Annie Knight talks with the Minnesota Women’s Press about what inspired her to pursue a career in conservation. She shares her story and the importance of nature to her as well her current work at Northern Waters Land Trust to protect the pristine lakes in North Central Minnesota.
For as long as I can remember, nature has held a special place in my heart. I have fond memories of our family cabin near Walker. I spent hours exploring the Paul Bunyan State Forest, canoeing across the lake, listening to the loons sing, and enjoying time with family.
As I grew older, I realized the need to protect these places from further human impact. After graduating from the College of Saint Benedict with degrees in environmental studies and psychology, I made it my goal to protect natural places through positive interactions with people. I now live across the lake from our family cabin, with my husband, dog, and cherished cedar trees.
Today I get to protect the waters that I grew up loving. Northern Waters Land Trust (NWLT) is a nonprofit conservation organization in Walker. Our mission is to preserve land in order to protect water. We envision an area that has clean lakes, rivers, wetlands, and forests that support a diversity of fish and wildlife. NWLT’s service area includes Northern Minnesota counties Aitkin, Cass, Crow Wing, and Hubbard, where there are more than 2,235 lakes and 4.2 million acres of land.
Our two methods of conservation are through conservation easements and fee title acquisitions. A conservation easement is an agreement between a landowner and a land trust that limits future development of their property, yet allows them to use and manage their land within the terms of the agreement. If a landowner would like to sell or donate their land, yet make sure that it remains undeveloped and protected, we purchase the landowner’s property, then convey it to an organization that will manage it long term, such as a local county, the Minnesota Department of Natural Resources (DNR), the U.S. Forest Service, and others.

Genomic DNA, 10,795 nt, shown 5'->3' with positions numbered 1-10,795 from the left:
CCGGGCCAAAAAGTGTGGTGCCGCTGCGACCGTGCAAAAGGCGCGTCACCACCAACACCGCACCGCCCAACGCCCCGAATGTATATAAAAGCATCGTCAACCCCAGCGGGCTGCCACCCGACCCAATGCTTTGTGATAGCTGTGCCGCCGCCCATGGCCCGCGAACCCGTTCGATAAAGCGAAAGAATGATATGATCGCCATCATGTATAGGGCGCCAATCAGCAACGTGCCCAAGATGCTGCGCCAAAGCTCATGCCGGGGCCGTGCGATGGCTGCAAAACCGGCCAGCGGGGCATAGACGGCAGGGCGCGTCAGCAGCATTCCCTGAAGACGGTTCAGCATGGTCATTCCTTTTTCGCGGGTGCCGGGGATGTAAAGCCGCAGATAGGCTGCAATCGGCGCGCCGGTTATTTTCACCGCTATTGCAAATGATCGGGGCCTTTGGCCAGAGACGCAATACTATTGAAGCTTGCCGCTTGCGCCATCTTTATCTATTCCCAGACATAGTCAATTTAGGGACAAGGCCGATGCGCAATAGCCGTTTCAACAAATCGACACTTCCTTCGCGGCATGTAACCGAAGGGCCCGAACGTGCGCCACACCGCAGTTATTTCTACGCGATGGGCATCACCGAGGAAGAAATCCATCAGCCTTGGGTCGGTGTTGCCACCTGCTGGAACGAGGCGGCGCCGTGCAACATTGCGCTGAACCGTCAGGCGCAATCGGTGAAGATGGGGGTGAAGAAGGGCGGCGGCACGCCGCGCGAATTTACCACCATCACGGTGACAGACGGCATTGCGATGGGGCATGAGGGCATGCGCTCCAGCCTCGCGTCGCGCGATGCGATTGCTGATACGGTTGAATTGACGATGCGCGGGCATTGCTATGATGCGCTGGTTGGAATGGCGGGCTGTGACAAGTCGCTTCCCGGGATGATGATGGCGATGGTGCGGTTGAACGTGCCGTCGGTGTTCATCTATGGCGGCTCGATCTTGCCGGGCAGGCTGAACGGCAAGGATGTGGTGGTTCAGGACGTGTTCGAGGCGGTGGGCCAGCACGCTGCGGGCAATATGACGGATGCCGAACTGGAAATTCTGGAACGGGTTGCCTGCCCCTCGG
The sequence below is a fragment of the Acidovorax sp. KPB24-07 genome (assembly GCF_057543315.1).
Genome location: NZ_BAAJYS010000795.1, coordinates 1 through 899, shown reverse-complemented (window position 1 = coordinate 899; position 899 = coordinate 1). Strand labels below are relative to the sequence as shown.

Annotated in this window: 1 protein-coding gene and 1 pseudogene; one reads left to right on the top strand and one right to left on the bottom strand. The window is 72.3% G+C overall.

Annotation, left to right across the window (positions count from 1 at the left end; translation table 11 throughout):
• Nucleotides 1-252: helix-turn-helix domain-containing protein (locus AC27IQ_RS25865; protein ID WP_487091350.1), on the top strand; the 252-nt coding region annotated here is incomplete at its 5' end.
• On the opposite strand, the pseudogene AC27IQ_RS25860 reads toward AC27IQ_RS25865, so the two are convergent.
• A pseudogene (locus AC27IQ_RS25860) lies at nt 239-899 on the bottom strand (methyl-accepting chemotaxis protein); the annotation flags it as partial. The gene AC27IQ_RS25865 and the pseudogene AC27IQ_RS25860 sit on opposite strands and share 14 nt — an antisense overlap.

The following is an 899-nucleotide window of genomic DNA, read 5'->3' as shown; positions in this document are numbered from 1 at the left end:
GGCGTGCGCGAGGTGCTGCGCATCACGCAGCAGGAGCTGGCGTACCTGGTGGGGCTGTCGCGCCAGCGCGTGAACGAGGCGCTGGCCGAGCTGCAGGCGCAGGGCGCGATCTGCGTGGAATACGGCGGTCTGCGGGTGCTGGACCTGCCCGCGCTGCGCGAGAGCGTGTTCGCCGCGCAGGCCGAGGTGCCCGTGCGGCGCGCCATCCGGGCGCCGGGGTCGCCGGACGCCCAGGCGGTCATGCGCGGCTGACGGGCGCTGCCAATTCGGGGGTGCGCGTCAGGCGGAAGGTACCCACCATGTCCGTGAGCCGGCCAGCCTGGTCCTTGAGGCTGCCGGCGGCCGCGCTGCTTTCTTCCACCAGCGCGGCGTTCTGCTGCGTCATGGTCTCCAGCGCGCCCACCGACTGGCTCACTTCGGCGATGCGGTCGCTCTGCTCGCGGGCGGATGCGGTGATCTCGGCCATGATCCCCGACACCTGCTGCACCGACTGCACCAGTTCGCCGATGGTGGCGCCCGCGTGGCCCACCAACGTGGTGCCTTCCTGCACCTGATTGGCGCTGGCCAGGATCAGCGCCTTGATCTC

NWLT partners with the Minnesota Land Trust (MLT) to focus efforts on 23 cold water tullibee refuge lakes and their surrounding watersheds. Tullibees (or ciscos) are a small, nutrient-rich, forage fish for game fish, such as walleye, muskie, northern pike, and lake trout. As Pete Jacobson, former DNR Fisheries Researcher, says, tullibee are “scrumptious Snickers bars” for game fish. Tullibees are also the “canary in the coal mine,” otherwise known as an “indicator species” for warming temperatures and climate change. They require cold, well-oxygenated waters in order to survive — a condition most commonly found in deep water lakes with healthy watersheds. If water temperatures rise too high, tullibee populations cannot survive.
A cold water tullibee lake’s ecosystem and water quality have a high probability of being maintained if 75 percent of its watershed is undisturbed.
Lakes and watersheds with natural, undisturbed land cover along the shorelines and within their watersheds will have the best chance to sustain high water quality in the face of shoreland development and a changing climate. For these reasons, and many more, the proactive protection of these tullibee lakes is crucial.
NWLT and MLT have experienced great success during this cold water tullibee lake program. Since 2014, we have permanently protected over 3,000 acres of land and have more than 1,000 acres currently en route to protection. We have already surpassed 75 percent protection within two of our previously prioritized watersheds. As conservationists like to say, we are “moving the needle.” With looming climate change and continued human impact, permanent land conservation provides a tangible solution.
As I reflect on the many conversations I have had with landowners, my favorite part is hearing their passion when telling me about their connection with the land. For every Minnesotan who lives on a lake, their lake is by far the best. Similar to my story, they have cherished memories on the water, walks in the woods, and tasty dinners on the porch. This is something we all want our future grandchildren and great-grandchildren to experience.